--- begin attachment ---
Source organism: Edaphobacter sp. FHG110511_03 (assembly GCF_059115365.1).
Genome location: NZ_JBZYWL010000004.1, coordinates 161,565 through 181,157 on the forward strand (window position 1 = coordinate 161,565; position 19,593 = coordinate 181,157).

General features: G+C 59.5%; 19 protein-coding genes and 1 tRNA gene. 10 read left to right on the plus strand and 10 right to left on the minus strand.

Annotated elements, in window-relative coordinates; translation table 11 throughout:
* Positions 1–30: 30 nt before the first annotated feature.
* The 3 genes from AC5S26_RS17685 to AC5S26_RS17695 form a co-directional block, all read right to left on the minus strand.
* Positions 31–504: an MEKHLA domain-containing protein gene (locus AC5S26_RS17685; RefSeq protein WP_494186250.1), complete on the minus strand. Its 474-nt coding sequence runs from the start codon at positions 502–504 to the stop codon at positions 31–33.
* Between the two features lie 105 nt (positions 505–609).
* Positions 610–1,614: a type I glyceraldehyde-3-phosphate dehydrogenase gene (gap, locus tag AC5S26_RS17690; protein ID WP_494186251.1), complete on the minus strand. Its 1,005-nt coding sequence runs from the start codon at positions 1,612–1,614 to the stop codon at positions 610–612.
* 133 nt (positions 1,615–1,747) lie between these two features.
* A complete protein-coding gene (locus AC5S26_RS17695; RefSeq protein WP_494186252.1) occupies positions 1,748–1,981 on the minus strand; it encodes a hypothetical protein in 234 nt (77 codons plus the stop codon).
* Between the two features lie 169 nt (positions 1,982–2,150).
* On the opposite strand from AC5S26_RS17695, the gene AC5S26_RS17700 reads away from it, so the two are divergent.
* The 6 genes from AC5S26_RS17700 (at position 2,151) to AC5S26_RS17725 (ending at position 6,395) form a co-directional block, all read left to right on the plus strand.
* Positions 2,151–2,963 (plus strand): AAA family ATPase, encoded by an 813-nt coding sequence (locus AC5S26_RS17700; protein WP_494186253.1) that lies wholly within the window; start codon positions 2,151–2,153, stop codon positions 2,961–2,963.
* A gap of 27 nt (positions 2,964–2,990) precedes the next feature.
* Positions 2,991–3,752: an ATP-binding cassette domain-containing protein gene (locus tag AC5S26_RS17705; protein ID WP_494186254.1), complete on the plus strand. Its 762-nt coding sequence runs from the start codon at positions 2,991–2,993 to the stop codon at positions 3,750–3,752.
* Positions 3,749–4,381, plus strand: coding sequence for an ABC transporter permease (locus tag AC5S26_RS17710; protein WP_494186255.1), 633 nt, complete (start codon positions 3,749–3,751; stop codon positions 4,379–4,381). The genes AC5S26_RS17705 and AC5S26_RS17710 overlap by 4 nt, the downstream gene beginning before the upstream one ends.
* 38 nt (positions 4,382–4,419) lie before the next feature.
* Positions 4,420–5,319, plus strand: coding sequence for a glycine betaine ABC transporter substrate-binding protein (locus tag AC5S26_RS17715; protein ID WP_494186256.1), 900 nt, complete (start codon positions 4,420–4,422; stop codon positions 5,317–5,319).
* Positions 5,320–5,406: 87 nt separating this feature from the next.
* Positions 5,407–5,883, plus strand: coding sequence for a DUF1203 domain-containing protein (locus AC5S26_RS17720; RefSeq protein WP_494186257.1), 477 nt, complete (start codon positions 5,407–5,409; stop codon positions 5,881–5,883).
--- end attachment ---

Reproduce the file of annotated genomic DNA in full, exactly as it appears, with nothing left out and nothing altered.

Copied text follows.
Source organism: Edaphobacter sp. FHG110511_03 (assembly GCF_059115365.1).
Genome location: NZ_JBZYWL010000004.1, coordinates 161,565 through 181,157 on the forward strand (window position 1 = coordinate 161,565; position 19,593 = coordinate 181,157).

General features: G+C 59.5%; 19 protein-coding genes and 1 tRNA gene. 10 read left to right on the plus strand and 10 right to left on the minus strand.

Annotated elements, in window-relative coordinates; translation table 11 throughout:
* Positions 1–30: 30 nt before the first annotated feature.
* The 3 genes from AC5S26_RS17685 to AC5S26_RS17695 form a co-directional block, all read right to left on the minus strand.
* Positions 31–504: an MEKHLA domain-containing protein gene (locus AC5S26_RS17685; RefSeq protein WP_494186250.1), complete on the minus strand. Its 474-nt coding sequence runs from the start codon at positions 502–504 to the stop codon at positions 31–33.
* Between the two features lie 105 nt (positions 505–609).
* Positions 610–1,614: a type I glyceraldehyde-3-phosphate dehydrogenase gene (gap, locus tag AC5S26_RS17690; protein ID WP_494186251.1), complete on the minus strand. Its 1,005-nt coding sequence runs from the start codon at positions 1,612–1,614 to the stop codon at positions 610–612.
* 133 nt (positions 1,615–1,747) lie between these two features.
* A complete protein-coding gene (locus AC5S26_RS17695; RefSeq protein WP_494186252.1) occupies positions 1,748–1,981 on the minus strand; it encodes a hypothetical protein in 234 nt (77 codons plus the stop codon).
* Between the two features lie 169 nt (positions 1,982–2,150).
* On the opposite strand from AC5S26_RS17695, the gene AC5S26_RS17700 reads away from it, so the two are divergent.
* The 6 genes from AC5S26_RS17700 (at position 2,151) to AC5S26_RS17725 (ending at position 6,395) form a co-directional block, all read left to right on the plus strand.
* Positions 2,151–2,963 (plus strand): AAA family ATPase, encoded by an 813-nt coding sequence (locus AC5S26_RS17700; protein WP_494186253.1) that lies wholly within the window; start codon positions 2,151–2,153, stop codon positions 2,961–2,963.
* A gap of 27 nt (positions 2,964–2,990) precedes the next feature.
* Positions 2,991–3,752: an ATP-binding cassette domain-containing protein gene (locus tag AC5S26_RS17705; protein ID WP_494186254.1), complete on the plus strand. Its 762-nt coding sequence runs from the start codon at positions 2,991–2,993 to the stop codon at positions 3,750–3,752.
* Positions 3,749–4,381, plus strand: coding sequence for an ABC transporter permease (locus tag AC5S26_RS17710; protein WP_494186255.1), 633 nt, complete (start codon positions 3,749–3,751; stop codon positions 4,379–4,381). The genes AC5S26_RS17705 and AC5S26_RS17710 overlap by 4 nt, the downstream gene beginning before the upstream one ends.
* 38 nt (positions 4,382–4,419) lie before the next feature.
* Positions 4,420–5,319, plus strand: coding sequence for a glycine betaine ABC transporter substrate-binding protein (locus tag AC5S26_RS17715; protein ID WP_494186256.1), 900 nt, complete (start codon positions 4,420–4,422; stop codon positions 5,317–5,319).
* Positions 5,320–5,406: 87 nt separating this feature from the next.
* Positions 5,407–5,883, plus strand: coding sequence for a DUF1203 domain-containing protein (locus AC5S26_RS17720; RefSeq protein WP_494186257.1), 477 nt, complete (start codon positions 5,407–5,409; stop codon positions 5,881–5,883).